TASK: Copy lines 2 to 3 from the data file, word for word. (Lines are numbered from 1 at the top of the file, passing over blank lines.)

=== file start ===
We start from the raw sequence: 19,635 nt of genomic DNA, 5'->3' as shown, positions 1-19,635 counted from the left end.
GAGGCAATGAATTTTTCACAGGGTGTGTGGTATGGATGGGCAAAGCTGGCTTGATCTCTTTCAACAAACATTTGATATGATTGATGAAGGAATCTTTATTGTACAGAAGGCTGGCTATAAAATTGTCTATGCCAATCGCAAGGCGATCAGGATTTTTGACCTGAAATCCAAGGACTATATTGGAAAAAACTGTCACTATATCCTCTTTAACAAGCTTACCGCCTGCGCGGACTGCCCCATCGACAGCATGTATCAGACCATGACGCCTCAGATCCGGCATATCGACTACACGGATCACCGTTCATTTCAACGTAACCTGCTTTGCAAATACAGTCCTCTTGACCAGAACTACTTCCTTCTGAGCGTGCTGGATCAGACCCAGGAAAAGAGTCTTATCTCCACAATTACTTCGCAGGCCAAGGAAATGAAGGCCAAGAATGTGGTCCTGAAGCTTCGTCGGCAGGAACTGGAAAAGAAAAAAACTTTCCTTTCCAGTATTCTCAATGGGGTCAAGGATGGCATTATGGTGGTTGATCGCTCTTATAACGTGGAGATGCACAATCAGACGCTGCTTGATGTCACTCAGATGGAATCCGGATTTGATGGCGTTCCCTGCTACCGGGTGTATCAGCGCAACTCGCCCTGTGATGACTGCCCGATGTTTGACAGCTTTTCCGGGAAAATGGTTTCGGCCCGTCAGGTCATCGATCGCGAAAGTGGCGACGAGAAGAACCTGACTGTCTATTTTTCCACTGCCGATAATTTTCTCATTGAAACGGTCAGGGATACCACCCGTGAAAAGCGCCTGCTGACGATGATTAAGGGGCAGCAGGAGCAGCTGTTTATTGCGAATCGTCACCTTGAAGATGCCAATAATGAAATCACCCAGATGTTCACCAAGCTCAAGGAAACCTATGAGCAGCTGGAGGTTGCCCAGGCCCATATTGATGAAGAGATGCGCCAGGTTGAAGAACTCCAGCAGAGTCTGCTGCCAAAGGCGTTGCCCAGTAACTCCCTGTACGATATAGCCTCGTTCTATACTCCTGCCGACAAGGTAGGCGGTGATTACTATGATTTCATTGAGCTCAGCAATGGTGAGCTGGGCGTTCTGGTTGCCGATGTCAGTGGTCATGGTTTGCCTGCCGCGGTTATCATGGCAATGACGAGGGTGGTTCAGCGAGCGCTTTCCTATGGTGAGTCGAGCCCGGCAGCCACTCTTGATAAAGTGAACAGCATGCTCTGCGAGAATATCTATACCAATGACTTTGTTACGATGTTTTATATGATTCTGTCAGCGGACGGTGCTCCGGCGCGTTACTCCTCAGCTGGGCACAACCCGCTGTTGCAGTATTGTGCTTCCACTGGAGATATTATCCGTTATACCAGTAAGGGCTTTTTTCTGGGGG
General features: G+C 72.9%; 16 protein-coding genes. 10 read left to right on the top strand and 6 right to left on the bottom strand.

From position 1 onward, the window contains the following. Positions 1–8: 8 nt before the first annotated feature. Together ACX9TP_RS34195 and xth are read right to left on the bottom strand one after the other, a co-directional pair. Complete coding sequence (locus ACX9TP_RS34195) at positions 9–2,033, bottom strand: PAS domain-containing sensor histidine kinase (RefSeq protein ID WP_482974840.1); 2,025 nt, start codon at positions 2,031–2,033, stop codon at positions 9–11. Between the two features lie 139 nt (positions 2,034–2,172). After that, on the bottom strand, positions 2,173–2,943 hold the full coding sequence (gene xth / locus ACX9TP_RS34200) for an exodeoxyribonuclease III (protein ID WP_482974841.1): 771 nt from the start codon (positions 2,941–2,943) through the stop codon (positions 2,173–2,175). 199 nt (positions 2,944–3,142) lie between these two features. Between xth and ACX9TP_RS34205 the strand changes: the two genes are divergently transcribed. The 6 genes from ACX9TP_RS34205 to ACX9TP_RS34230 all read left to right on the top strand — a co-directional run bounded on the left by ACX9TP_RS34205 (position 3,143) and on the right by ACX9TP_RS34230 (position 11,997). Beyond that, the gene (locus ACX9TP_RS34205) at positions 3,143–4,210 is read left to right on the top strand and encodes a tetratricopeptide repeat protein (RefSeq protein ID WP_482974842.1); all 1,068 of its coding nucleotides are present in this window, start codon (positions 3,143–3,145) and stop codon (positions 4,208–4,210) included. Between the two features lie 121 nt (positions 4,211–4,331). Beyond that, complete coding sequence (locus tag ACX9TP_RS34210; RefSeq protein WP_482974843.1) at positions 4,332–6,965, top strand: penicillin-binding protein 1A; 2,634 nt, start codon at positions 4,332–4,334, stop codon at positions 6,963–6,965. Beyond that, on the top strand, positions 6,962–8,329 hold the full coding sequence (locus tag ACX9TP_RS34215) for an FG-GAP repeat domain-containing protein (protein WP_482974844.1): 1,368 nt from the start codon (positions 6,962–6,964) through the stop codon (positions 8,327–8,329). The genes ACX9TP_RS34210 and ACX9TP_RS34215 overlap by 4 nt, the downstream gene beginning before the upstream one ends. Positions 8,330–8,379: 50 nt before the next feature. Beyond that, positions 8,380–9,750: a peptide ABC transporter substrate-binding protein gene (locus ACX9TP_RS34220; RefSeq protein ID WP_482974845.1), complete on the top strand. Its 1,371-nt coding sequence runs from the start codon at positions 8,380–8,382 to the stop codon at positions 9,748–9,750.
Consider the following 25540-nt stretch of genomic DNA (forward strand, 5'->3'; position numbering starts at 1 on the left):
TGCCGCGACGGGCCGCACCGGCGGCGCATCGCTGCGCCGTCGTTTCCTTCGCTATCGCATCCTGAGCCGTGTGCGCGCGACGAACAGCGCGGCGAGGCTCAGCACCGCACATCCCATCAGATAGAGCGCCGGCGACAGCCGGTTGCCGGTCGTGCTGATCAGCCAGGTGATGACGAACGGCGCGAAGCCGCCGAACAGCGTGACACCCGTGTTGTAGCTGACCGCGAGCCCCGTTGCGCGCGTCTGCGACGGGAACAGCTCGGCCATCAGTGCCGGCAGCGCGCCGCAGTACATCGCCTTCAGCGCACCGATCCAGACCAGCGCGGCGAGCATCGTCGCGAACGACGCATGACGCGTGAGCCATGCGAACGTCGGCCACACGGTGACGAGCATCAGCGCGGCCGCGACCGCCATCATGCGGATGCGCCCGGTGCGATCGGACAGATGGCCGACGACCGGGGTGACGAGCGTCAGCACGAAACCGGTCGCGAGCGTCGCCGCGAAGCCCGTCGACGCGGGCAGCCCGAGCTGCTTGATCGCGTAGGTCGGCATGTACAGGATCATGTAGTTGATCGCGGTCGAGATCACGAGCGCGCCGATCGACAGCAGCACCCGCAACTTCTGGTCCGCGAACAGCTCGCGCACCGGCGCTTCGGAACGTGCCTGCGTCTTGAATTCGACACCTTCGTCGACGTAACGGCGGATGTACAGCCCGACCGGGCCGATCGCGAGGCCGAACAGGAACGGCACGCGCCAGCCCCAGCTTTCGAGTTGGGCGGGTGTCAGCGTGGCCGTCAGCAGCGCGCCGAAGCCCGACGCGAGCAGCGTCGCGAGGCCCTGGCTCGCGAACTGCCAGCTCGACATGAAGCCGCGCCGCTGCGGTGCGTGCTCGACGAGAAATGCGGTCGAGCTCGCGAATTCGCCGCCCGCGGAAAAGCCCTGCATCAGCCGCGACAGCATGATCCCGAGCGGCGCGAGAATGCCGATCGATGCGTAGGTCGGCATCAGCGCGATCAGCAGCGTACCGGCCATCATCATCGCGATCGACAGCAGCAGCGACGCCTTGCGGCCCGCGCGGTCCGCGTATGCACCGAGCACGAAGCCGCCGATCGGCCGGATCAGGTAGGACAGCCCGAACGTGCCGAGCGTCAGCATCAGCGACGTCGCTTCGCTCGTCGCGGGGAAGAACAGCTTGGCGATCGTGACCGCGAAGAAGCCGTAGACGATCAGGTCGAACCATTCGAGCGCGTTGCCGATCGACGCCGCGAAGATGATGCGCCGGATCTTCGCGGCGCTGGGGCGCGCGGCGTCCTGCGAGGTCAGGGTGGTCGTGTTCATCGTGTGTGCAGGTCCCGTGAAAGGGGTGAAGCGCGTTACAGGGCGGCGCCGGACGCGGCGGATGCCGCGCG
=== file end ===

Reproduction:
GAGGCAATGAATTTTTCACAGGGTGTGTGGTATGGATGGGCAAAGCTGGCTTGATCTCTTTCAACAAACATTTGATATGATTGATGAAGGAATCTTTATTGTACAGAAGGCTGGCTATAAAATTGTCTATGCCAATCGCAAGGCGATCAGGATTTTTGACCTGAAATCCAAGGACTATATTGGAAAAAACTGTCACTATATCCTCTTTAACAAGCTTACCGCCTGCGCGGACTGCCCCATCGACAGCATGTATCAGACCATGACGCCTCAGATCCGGCATATCGACTACACGGATCACCGTTCATTTCAACGTAACCTGCTTTGCAAATACAGTCCTCTTGACCAGAACTACTTCCTTCTGAGCGTGCTGGATCAGACCCAGGAAAAGAGTCTTATCTCCACAATTACTTCGCAGGCCAAGGAAATGAAGGCCAAGAATGTGGTCCTGAAGCTTCGTCGGCAGGAACTGGAAAAGAAAAAAACTTTCCTTTCCAGTATTCTCAATGGGGTCAAGGATGGCATTATGGTGGTTGATCGCTCTTATAACGTGGAGATGCACAATCAGACGCTGCTTGATGTCACTCAGATGGAATCCGGATTTGATGGCGTTCCCTGCTACCGGGTGTATCAGCGCAACTCGCCCTGTGATGACTGCCCGATGTTTGACAGCTTTTCCGGGAAAATGGTTTCGGCCCGTCAGGTCATCGATCGCGAAAGTGGCGACGAGAAGAACCTGACTGTCTATTTTTCCACTGCCGATAATTTTCTCATTGAAACGGTCAGGGATACCACCCGTGAAAAGCGCCTGCTGACGATGATTAAGGGGCAGCAGGAGCAGCTGTTTATTGCGAATCGTCACCTTGAAGATGCCAATAATGAAATCACCCAGATGTTCACCAAGCTCAAGGAAACCTATGAGCAGCTGGAGGTTGCCCAGGCCCATATTGATGAAGAGATGCGCCAGGTTGAAGAACTCCAGCAGAGTCTGCTGCCAAAGGCGTTGCCCAGTAACTCCCTGTACGATATAGCCTCGTTCTATACTCCTGCCGACAAGGTAGGCGGTGATTACTATGATTTCATTGAGCTCAGCAATGGTGAGCTGGGCGTTCTGGTTGCCGATGTCAGTGGTCATGGTTTGCCTGCCGCGGTTATCATGGCAATGACGAGGGTGGTTCAGCGAGCGCTTTCCTATGGTGAGTCGAGCCCGGCAGCCACTCTTGATAAAGTGAACAGCATGCTCTGCGAGAATATCTATACCAATGACTTTGTTACGATGTTTTATATGATTCTGTCAGCGGACGGTGCTCCGGCGCGTTACTCCTCAGCTGGGCACAACCCGCTGTTGCAGTATTGTGCTTCCACTGGAGATATTATCCGTTATACCAGTAAGGGCTTTTTTCTGGGGG
General features: G+C 72.9%; 16 protein-coding genes. 10 read left to right on the top strand and 6 right to left on the bottom strand.